She saw the little girl on a playground in Haiti. A frail, skinny child, covered with dirt. Sores peppered her legs, some scabbed over and some bleeding.
Kristin Dykstra, PA, stopped and took out her first-aid kit. She washed the child’s legs, applied antibiotic ointment and wrapped the sores in bandages.
The little girl, probably 3 or 4, didn’t say a word. But she left an imprint on Dykstra’s heart.
“That’s why I can’t wait to go back,” said Dykstra, a physician assistant in Spectrum Health’s Vascular Surgery Department. “I just want to keep going.”
Missions of hope
She plans to return to Haiti in February for another week of mission work. This time she hopes to bring a team of doctors, nurses and other medical professionals.
“I’m trying to figure out a way to fire people up. I didn’t feel this passion until I saw it with my own eyes,” she said. “It’s something you have to see and experience.”
Dykstra, 34, traces her volunteer work to her teen years. She grew up in Saranac, Michigan, and made her first trip to Mexico City with a church youth group at 15. She served on mission trips in high school and college and volunteered to help with Hurricane Katrina relief.
After she graduated from Grand Valley State University’s PA program in 2008, she began work at Spectrum Health. She thrived in the busy environment of the hospital.
“I love medicine, science and the human body,” she said. “My favorite place to work has always been in the hospital because each day’s agenda is unknown. It’s also satisfying to watch my patients get better before they’re discharged.”
But the mission trips of her youth tugged at her. She longed to use her medical skills to serve those in greatest need.
She went to Cuba for a week in November. And in May, she spent a week in Haiti, volunteering with Mission of Hope.
She saw the impact of the 2010 earthquake every day in Haiti: Many people whose legs were amputated still had no artificial limbs.
“They just use crutches. I saw them riding on the back of motorcycles with no limbs,” she said. “It’s amazing how many people can’t walk.”
Through clinics run by Mission of Hope, she was able to provide medical care and prosthetic limbs to patients.
“There’s something about watching someone who has not had a prosthetic for years be able to take their first step,” she said. “It’s so rewarding.”
She contacted Hangar Clinic, which provides prosthetic limbs for Spectrum Health patients who have had amputations. The clinic gave boxes of limbs and other equipment that she took to the mission in Haiti.
Dykstra’s co-workers, friends and members of her church also gave food and medication. She delivered 500 pounds of donations to Haiti.
Looking for team members
Now, she is working to put together a medical team for a weeklong trip that starts Feb. 4. Ideally, the team would include six or seven nurses, several doctors and mid-level providers, a dentist, pharmacist, nursing techs and medical assistants.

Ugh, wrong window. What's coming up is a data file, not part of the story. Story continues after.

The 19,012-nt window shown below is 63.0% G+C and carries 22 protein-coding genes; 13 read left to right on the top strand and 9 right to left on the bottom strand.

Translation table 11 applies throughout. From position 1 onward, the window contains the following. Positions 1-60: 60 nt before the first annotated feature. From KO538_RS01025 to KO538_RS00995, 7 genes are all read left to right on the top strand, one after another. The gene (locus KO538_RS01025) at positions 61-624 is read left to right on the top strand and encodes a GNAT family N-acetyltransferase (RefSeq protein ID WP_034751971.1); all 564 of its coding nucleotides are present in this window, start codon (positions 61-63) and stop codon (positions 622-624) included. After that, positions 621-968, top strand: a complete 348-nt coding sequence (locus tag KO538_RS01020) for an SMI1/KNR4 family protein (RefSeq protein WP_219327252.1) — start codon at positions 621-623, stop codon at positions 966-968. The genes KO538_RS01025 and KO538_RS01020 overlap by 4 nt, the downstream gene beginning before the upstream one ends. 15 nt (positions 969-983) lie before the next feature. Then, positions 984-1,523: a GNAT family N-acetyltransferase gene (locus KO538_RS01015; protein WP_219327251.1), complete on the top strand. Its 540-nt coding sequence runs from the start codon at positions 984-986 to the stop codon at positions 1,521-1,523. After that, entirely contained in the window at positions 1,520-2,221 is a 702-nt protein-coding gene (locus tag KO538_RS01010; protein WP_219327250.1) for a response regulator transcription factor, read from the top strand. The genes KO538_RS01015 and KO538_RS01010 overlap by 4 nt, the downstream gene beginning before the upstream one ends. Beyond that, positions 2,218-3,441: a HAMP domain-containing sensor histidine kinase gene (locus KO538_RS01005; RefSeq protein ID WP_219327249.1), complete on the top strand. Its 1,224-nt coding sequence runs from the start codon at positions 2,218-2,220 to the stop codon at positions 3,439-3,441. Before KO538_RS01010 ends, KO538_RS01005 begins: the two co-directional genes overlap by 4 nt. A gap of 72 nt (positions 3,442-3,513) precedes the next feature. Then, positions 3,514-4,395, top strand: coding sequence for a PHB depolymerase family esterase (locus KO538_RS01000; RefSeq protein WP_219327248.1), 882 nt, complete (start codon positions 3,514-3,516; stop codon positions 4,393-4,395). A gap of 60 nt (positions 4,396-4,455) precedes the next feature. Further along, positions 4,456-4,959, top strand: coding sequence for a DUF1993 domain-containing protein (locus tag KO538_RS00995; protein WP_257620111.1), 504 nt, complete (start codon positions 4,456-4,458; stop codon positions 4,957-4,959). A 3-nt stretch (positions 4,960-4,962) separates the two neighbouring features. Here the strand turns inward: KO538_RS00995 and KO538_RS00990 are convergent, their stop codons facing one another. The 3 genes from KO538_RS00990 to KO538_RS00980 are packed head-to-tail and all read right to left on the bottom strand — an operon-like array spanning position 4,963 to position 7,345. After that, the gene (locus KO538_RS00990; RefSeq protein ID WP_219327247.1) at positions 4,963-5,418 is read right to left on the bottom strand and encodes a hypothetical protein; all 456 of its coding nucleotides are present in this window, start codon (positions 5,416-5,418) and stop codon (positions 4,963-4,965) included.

The medical team will provide medical services in mobile clinics that serve a number of villages. The volunteers pay their own way―the trip costs $1,800 and includes airfare, lodging and food. Dykstra made arrangements for the team to stay in a resort near the mission’s base in Titanyen, about an hour north of the capital city, Port-au-Prince.
“It’s 40 hours of (paid time off) for most people. It’s a sacrifice,” she acknowledged.
But for her, the rewards outweigh sacrifice.
“I really feel called to it,” she said. “I feel called to give back.”
As she looked into continuing mission work, she found inspiration from other Spectrum Health staff members. There is a rich tradition of medical professionals who volunteer their services to those in need. They include Gary Bissonette, a fellow physician assistant in vascular surgery, who has made numerous mission trips over the past two decades.
She also receives encouragement from co-workers in vascular surgery and flexibility in scheduling vacation time for mission trips.
“The department has gone above and beyond to support me,” she said.
Christopher Chambers, MD, PhD, the section chief of vascular surgery, said he admires Dykstra’s desire to serve.
“She is an amazing person with a heart of gold that feels obligated to use the medical skills and relationships she has developed here at Spectrum Health over the years to benefit those in need,” he said.
“In particular she has a specific interest, as an expert in limb care, in helping the countless numbers of amputees in Haiti in the wake of natural disasters by securing donations of prosthetic limbs and delivering and fitting patients—making a huge impact in the lives of so many.”
Helping patients in Haiti has had a profound effect on Dykstra.
“I feel like I’m really blessed to be doing what I’m doing,” she said.